Cardiovascular disease (CVD) is the leading cause of death world-wide. High levels of serum total cholesterol (TC) and triglycerides (TGs) are well-established risk factors of CVD. The prevalence of dyslipidemia differs between populations, the Amerindian origin populations, i.e. Latinos, exhibiting the highest susceptibility. Latinos, who have been underrepresented in genomic studies despite their high predisposition to CVD, are the most rapidly growing population group in the U.S. Alone in Los Angeles, the most recent U.S Census Bureau data from 2010 show that 49% of the Los Angeles county population are Latinos and 77% of California Latinos originate from Mexico. We hypothesize that there are population-based variants and genes that contribute to the increased susceptibility of dyslipidemia in Latinos.
Our Specific aims are targeted to identify population-specific lipid genes in Mexicans utilizing a novel cross-population allele-screen (CPAS) approach that identifies variants present in the Amerindian origin part of the Mexican genomes and using exome sequencing; and as well as using a new multilayer genomic approach of a mixed model that can incorporate the presence of the admixed ancestry.
In Specific aim 1, we will fine the regions of the 13 Amerindian-specific triglyceride (TG) and high-density lipoprotein cholesterol (HDL-C) variants that we identified using our original CPAS approach in order to identify the full spectrum and different types of lipid variants. Importantly, 4 of these variants reside in genes/genomic loc not implicated for lipids and CVD in other populations before. We also demonstrated that two of the key TG Amerindian regions had undergone a recent positive selection in Mexicans measured by extended linkage disequilibrium (LD) of the haplotypes surrounding the associated variants, suggesting that a high serum lipid level was a key to Amerindian survival historically. We hypothesize that these once advantageous Amerindian variants now increase the risk of dyslipidemia in Latinos, likely due to the recent adoption of Western diet. We will test this hypothesis by performing hypothesis-based diet studies in variant carriers. We will also screen for additional Mexican-specific lipid genes and rare and low frequency dyslipidemia variants using exome sequencing.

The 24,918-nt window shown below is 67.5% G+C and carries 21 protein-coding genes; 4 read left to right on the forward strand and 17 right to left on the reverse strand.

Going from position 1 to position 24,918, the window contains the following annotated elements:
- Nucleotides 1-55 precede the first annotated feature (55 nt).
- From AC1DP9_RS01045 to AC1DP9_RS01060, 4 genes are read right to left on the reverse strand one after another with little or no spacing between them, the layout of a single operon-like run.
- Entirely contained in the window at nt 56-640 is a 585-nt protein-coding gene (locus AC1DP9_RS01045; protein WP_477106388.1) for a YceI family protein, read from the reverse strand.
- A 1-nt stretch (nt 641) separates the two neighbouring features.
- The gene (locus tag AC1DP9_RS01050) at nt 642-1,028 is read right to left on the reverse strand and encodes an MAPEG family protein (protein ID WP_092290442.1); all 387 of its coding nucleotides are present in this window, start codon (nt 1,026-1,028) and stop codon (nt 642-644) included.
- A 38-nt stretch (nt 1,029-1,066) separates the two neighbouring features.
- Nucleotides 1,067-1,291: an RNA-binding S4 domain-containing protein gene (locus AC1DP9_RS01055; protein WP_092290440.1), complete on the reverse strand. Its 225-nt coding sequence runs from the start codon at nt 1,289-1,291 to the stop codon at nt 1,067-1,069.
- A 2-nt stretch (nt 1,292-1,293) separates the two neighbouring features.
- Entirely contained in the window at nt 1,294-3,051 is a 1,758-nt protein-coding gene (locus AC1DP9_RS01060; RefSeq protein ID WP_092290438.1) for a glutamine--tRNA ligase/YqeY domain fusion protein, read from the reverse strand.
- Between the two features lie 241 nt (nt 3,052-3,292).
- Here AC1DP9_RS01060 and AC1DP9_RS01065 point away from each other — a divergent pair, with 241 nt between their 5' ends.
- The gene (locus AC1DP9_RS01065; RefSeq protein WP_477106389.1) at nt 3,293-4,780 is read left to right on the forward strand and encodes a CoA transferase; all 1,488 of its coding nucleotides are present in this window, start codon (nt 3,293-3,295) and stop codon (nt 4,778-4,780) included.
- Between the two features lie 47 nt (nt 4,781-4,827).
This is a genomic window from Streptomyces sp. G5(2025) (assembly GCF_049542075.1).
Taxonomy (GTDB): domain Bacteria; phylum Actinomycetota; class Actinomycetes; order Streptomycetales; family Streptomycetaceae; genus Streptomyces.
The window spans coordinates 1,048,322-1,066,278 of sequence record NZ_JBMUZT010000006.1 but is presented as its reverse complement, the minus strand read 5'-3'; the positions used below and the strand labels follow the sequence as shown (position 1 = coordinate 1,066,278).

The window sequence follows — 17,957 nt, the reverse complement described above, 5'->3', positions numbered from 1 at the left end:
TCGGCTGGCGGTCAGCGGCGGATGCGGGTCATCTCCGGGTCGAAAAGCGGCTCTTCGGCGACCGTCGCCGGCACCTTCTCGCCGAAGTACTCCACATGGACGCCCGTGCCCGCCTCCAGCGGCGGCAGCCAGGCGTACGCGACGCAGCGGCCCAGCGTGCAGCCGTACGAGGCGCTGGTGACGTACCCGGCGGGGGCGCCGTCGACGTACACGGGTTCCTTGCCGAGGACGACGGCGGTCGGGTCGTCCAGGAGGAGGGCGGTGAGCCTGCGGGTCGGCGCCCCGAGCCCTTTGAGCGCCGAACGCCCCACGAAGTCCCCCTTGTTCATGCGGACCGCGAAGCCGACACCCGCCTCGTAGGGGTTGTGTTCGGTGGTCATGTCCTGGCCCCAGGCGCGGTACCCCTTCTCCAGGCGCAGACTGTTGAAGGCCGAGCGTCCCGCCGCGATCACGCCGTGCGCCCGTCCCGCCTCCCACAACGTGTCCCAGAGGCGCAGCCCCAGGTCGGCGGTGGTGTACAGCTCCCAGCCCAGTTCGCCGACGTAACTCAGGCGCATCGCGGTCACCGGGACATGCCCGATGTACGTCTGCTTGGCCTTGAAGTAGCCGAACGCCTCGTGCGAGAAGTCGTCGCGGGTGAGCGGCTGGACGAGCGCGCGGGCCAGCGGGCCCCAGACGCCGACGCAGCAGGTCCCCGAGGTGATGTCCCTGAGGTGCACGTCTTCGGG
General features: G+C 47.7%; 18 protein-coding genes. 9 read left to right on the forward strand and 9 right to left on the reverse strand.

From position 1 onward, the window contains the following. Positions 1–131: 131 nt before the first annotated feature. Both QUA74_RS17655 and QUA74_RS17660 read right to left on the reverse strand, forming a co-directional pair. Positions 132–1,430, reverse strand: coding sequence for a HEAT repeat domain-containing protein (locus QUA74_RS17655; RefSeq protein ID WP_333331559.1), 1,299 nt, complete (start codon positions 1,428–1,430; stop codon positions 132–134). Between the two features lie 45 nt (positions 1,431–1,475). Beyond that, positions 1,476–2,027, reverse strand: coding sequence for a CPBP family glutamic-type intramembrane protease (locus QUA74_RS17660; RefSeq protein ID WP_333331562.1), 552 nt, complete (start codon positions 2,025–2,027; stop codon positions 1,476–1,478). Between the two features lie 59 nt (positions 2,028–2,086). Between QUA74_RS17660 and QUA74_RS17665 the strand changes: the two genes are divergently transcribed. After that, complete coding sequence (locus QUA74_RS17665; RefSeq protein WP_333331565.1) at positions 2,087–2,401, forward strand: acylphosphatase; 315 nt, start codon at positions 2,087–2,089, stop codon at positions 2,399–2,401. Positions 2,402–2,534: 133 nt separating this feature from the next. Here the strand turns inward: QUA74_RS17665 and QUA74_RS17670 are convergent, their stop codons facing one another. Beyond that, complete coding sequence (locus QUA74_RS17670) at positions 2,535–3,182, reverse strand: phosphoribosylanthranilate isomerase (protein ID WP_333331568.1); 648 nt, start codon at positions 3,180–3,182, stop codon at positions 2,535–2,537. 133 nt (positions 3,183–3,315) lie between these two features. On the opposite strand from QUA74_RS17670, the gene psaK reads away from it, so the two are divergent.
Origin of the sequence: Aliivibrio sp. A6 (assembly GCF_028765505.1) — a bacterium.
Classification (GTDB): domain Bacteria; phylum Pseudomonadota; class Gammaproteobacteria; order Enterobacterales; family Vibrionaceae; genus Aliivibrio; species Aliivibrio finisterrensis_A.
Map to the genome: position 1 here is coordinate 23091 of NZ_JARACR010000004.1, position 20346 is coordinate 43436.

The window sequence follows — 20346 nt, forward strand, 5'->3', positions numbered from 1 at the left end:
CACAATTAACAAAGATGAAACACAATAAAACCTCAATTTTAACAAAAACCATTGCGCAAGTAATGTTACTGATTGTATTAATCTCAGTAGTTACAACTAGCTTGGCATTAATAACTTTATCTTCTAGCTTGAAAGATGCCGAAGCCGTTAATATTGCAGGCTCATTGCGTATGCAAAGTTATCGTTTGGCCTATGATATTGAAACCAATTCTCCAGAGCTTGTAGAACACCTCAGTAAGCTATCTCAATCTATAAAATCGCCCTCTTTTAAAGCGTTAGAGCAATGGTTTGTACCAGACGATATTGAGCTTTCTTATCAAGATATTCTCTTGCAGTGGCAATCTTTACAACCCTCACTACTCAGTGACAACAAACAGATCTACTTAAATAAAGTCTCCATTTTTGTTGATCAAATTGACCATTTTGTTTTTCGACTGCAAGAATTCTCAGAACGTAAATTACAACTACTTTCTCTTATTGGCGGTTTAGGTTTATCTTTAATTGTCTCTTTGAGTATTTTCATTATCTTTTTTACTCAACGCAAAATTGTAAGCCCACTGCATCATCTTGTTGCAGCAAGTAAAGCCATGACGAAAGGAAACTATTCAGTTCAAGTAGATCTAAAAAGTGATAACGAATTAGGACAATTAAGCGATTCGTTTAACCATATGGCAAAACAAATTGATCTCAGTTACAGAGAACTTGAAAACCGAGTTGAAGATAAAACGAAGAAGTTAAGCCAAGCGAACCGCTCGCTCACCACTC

Our Specific aim 2 is targeted to identifying and understanding dynamic adipose regulome changes, integrative factors, and multiple pathways leading to dyslipidemia and CVD in Mexicans. To the best of our knowledge, no regulome or multilayer genomics studies of dyslipidemia and CVD have been performed in Latinos so far.
In Specific aim 2, we hypothesize that systematic examination of genetic variation in transcriptomic and epigenomic regulation will elucidate the molecular basis of the regulome alterations leading to the high predisposition of dyslipidemia in Mexicans. An epigenomic analysis is warranted as the constantly increasing prevalence of hypertriglyceridemia suggests that epigenetic and environmental factors also play a role in the pathogenesis of this CVD risk factor. Our genomic and epigenomic studies tailored to admixed populations hold great potential to advance population-based diagnosis, prevention, and treatment of CVD, ultimately guiding us towards personalized medicine in Latinos.
The prevalence of dyslipidemia differs between populations, the Amerindian origin populations, i.e. Latinos, exhibiting the highest susceptibility. Our studies are targeted to identify population-specific lipid genes in Mexicans, utilizing a novel cross-population allele-screen (CPAS) approach that identifies variants present in the Amerindian origin part of the Mexican genomes, using exome sequencing, and a new multilayer genomic approach, aiming to understand dynamic regulatory changes underlying dyslipidemia in human adipose tissue. Our genomic and epigenomic studies tailored to admixed populations hold great potential to advance population-based diagnosis, prevention, and treatment of highly prevalent dyslipidemia and cardiovascular disease, ultimately guiding us towards personalized medicine in Latinos.
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